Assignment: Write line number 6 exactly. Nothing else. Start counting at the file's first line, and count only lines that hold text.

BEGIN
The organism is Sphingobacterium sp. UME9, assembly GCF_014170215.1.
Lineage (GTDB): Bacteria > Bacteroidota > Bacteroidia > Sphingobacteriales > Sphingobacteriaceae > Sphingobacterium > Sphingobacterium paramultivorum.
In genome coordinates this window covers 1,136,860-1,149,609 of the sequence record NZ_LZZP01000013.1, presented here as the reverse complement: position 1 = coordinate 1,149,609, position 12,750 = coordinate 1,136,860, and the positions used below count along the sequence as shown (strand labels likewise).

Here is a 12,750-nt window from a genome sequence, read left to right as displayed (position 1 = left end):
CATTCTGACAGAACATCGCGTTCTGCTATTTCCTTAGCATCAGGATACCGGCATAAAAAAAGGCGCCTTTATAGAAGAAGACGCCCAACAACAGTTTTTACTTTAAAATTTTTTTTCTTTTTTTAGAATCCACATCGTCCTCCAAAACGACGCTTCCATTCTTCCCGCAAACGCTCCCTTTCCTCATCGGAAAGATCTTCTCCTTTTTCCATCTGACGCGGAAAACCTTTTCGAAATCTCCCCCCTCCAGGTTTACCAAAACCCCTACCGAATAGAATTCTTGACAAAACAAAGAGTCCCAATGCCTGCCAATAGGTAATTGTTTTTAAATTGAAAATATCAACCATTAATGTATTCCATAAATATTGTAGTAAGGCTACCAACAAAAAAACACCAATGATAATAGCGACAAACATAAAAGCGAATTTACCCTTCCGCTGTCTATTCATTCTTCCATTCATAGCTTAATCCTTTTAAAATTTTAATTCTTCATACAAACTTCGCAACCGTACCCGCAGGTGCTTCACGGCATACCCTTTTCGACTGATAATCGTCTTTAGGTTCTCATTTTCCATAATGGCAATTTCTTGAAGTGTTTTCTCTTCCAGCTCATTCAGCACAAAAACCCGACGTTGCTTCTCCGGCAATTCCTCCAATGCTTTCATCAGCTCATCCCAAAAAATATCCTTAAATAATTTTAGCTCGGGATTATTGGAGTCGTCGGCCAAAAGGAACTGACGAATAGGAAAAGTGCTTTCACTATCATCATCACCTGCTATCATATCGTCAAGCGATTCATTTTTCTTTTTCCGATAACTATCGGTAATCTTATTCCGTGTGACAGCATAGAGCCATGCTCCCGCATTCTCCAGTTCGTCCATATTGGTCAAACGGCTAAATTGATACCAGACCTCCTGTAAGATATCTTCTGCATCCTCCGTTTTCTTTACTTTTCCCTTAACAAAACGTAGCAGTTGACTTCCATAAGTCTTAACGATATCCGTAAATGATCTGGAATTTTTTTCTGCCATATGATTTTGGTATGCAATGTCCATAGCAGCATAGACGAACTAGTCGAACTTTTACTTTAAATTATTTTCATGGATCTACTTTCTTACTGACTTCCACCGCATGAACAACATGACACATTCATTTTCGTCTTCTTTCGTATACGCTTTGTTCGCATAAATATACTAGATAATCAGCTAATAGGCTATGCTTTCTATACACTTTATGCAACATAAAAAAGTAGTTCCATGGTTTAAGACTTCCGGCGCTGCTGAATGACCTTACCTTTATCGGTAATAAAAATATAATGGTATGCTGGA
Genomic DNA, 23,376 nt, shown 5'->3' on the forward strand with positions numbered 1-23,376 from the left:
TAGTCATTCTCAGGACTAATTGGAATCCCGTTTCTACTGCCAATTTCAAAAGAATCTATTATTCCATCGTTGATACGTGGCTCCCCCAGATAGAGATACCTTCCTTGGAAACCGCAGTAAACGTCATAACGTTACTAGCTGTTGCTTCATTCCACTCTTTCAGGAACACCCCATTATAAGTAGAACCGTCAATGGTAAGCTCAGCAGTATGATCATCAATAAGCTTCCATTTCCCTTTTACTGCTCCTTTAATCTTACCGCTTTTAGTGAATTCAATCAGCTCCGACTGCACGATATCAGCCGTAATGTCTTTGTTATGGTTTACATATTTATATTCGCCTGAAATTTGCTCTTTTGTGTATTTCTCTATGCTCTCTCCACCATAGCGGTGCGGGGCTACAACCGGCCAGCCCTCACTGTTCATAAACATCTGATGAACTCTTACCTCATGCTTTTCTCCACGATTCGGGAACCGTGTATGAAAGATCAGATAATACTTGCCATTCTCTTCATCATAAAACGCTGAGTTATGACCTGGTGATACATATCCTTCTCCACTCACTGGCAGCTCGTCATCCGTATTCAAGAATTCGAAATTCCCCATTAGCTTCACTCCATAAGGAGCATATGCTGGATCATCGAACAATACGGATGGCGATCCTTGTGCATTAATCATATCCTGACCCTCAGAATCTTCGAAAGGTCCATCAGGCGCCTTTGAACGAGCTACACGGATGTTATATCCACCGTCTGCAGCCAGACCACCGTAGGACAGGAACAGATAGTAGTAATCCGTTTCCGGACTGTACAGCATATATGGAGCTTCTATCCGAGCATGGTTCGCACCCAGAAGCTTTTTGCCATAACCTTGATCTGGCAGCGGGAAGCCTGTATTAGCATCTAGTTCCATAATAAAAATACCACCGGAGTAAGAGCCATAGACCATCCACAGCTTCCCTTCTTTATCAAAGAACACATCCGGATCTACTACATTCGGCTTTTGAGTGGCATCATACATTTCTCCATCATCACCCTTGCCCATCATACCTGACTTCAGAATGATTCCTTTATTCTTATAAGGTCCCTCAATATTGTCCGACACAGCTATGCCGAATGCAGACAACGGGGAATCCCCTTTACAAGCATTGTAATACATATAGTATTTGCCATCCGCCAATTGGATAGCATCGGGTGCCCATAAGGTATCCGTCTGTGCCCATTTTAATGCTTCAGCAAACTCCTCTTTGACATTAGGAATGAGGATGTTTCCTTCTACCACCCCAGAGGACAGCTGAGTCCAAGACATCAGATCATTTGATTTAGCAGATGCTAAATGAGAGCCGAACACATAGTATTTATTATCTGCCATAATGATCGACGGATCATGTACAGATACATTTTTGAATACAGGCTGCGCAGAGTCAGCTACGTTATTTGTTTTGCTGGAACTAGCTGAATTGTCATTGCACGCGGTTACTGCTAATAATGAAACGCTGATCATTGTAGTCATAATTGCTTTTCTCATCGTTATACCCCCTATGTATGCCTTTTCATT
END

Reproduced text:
Genomic DNA, 23,376 nt, shown 5'->3' on the forward strand with positions numbered 1-23,376 from the left: